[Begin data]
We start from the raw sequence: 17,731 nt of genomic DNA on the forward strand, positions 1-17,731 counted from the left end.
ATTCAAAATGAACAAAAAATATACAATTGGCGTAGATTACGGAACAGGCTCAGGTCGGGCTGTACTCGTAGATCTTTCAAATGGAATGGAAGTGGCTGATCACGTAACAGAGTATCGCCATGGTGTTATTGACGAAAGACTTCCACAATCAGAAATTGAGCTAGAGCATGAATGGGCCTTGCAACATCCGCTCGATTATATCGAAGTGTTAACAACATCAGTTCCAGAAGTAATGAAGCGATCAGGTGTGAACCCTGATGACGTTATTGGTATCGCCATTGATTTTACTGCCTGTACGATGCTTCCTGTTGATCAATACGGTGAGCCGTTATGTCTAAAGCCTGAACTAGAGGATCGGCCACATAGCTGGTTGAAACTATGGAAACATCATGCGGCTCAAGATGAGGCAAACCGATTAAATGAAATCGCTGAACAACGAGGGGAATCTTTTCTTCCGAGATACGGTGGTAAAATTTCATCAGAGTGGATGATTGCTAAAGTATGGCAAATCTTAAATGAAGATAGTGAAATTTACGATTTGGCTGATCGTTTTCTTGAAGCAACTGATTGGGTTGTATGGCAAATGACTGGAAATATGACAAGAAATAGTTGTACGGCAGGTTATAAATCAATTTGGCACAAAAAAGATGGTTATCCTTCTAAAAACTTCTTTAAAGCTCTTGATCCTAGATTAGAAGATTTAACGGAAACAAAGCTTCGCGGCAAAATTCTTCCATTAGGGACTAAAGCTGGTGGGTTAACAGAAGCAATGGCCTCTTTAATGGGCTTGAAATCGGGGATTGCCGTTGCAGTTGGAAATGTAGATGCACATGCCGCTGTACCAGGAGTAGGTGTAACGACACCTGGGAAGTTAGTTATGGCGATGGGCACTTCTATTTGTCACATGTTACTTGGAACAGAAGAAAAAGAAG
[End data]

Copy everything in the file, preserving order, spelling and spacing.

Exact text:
We start from the raw sequence: 17,731 nt of genomic DNA on the forward strand, positions 1-17,731 counted from the left end.
ATTCAAAATGAACAAAAAATATACAATTGGCGTAGATTACGGAACAGGCTCAGGTCGGGCTGTACTCGTAGATCTTTCAAATGGAATGGAAGTGGCTGATCACGTAACAGAGTATCGCCATGGTGTTATTGACGAAAGACTTCCACAATCAGAAATTGAGCTAGAGCATGAATGGGCCTTGCAACATCCGCTCGATTATATCGAAGTGTTAACAACATCAGTTCCAGAAGTAATGAAGCGATCAGGTGTGAACCCTGATGACGTTATTGGTATCGCCATTGATTTTACTGCCTGTACGATGCTTCCTGTTGATCAATACGGTGAGCCGTTATGTCTAAAGCCTGAACTAGAGGATCGGCCACATAGCTGGTTGAAACTATGGAAACATCATGCGGCTCAAGATGAGGCAAACCGATTAAATGAAATCGCTGAACAACGAGGGGAATCTTTTCTTCCGAGATACGGTGGTAAAATTTCATCAGAGTGGATGATTGCTAAAGTATGGCAAATCTTAAATGAAGATAGTGAAATTTACGATTTGGCTGATCGTTTTCTTGAAGCAACTGATTGGGTTGTATGGCAAATGACTGGAAATATGACAAGAAATAGTTGTACGGCAGGTTATAAATCAATTTGGCACAAAAAAGATGGTTATCCTTCTAAAAACTTCTTTAAAGCTCTTGATCCTAGATTAGAAGATTTAACGGAAACAAAGCTTCGCGGCAAAATTCTTCCATTAGGGACTAAAGCTGGTGGGTTAACAGAAGCAATGGCCTCTTTAATGGGCTTGAAATCGGGGATTGCCGTTGCAGTTGGAAATGTAGATGCACATGCCGCTGTACCAGGAGTAGGTGTAACGACACCTGGGAAGTTAGTTATGGCGATGGGCACTTCTATTTGTCACATGTTACTTGGAACAGAAGAAAAAGAAG